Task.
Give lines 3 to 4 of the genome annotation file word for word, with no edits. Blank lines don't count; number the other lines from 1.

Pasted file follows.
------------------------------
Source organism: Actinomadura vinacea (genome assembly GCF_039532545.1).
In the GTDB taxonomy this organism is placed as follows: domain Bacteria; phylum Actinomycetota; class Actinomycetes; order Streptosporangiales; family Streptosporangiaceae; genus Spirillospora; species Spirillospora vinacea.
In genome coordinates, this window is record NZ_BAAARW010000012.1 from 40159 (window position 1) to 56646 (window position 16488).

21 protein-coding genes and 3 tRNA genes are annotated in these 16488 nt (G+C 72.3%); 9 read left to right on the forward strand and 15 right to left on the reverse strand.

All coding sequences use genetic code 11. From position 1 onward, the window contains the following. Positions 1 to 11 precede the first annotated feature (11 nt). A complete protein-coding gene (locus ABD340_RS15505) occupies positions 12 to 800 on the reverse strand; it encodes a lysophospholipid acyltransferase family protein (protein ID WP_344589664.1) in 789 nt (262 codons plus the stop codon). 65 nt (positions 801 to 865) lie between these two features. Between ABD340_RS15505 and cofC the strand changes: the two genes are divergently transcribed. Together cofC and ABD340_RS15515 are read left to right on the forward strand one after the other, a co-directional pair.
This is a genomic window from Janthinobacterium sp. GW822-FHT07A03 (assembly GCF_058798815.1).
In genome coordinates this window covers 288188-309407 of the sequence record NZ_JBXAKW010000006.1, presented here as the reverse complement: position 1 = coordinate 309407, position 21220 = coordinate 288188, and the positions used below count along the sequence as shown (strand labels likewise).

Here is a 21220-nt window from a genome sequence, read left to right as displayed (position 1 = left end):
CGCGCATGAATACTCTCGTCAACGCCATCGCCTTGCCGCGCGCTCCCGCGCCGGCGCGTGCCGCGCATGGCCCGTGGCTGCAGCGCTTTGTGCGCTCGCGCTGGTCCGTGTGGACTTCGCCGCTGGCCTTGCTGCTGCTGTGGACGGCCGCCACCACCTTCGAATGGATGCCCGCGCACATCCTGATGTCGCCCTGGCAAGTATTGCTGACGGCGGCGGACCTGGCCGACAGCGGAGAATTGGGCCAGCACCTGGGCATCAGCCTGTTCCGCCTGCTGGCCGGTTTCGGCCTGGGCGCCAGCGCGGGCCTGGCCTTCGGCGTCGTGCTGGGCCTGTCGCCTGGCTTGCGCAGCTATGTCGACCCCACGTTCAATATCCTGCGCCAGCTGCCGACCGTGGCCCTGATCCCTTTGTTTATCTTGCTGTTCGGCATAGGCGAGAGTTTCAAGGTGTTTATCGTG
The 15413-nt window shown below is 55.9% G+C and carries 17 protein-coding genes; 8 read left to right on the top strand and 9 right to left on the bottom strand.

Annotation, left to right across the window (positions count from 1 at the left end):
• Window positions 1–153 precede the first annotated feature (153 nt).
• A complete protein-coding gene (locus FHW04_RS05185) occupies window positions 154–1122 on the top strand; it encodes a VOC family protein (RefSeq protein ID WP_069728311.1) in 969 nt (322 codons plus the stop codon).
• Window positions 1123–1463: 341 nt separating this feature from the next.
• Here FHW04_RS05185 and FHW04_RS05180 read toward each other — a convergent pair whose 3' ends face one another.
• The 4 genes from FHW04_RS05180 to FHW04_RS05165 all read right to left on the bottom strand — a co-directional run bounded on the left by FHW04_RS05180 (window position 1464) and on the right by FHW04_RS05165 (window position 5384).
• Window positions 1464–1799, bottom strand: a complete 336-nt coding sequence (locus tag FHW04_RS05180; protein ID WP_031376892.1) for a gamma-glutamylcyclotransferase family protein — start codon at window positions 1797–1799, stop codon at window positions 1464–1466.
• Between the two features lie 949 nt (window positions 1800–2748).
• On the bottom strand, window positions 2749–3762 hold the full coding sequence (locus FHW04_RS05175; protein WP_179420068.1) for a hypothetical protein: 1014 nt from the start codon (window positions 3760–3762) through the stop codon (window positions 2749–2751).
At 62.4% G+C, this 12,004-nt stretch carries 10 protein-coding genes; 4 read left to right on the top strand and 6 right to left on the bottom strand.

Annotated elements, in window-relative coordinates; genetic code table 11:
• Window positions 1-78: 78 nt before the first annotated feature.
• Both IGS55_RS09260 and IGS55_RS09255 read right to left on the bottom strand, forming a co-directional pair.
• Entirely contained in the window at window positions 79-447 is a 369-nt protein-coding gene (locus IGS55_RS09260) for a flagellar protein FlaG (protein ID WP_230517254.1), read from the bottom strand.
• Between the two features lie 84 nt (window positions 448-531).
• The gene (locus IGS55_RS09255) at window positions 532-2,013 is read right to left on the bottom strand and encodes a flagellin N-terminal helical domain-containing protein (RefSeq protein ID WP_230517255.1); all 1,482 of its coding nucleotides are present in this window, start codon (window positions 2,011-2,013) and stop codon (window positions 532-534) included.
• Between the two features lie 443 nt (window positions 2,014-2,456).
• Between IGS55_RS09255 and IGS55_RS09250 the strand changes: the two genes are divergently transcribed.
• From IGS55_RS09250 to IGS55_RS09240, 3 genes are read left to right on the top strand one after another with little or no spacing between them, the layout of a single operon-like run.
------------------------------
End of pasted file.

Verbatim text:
In genome coordinates, this window is record NZ_BAAARW010000012.1 from 40159 (window position 1) to 56646 (window position 16488).

21 protein-coding genes and 3 tRNA genes are annotated in these 16488 nt (G+C 72.3%); 9 read left to right on the forward strand and 15 right to left on the reverse strand.